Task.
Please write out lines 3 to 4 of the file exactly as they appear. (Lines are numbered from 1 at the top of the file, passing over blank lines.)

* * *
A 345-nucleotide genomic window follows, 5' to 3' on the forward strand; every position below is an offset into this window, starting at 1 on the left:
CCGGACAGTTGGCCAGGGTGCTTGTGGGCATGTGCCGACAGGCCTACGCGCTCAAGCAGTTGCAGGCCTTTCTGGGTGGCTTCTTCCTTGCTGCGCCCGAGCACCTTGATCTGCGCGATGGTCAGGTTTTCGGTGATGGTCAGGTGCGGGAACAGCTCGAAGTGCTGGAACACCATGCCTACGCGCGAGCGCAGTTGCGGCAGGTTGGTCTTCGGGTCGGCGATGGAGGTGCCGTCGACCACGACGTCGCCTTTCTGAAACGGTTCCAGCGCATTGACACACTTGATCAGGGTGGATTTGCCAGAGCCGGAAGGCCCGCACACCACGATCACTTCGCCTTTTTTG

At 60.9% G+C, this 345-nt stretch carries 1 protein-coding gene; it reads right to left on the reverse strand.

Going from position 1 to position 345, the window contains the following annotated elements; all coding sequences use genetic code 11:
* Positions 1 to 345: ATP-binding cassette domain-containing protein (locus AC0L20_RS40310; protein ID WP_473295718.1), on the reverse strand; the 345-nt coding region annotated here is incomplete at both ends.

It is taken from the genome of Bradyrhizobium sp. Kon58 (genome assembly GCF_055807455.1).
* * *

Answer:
At 60.9% G+C, this 345-nt stretch carries 1 protein-coding gene; it reads right to left on the reverse strand.

Going from position 1 to position 345, the window contains the following annotated elements; all coding sequences use genetic code 11: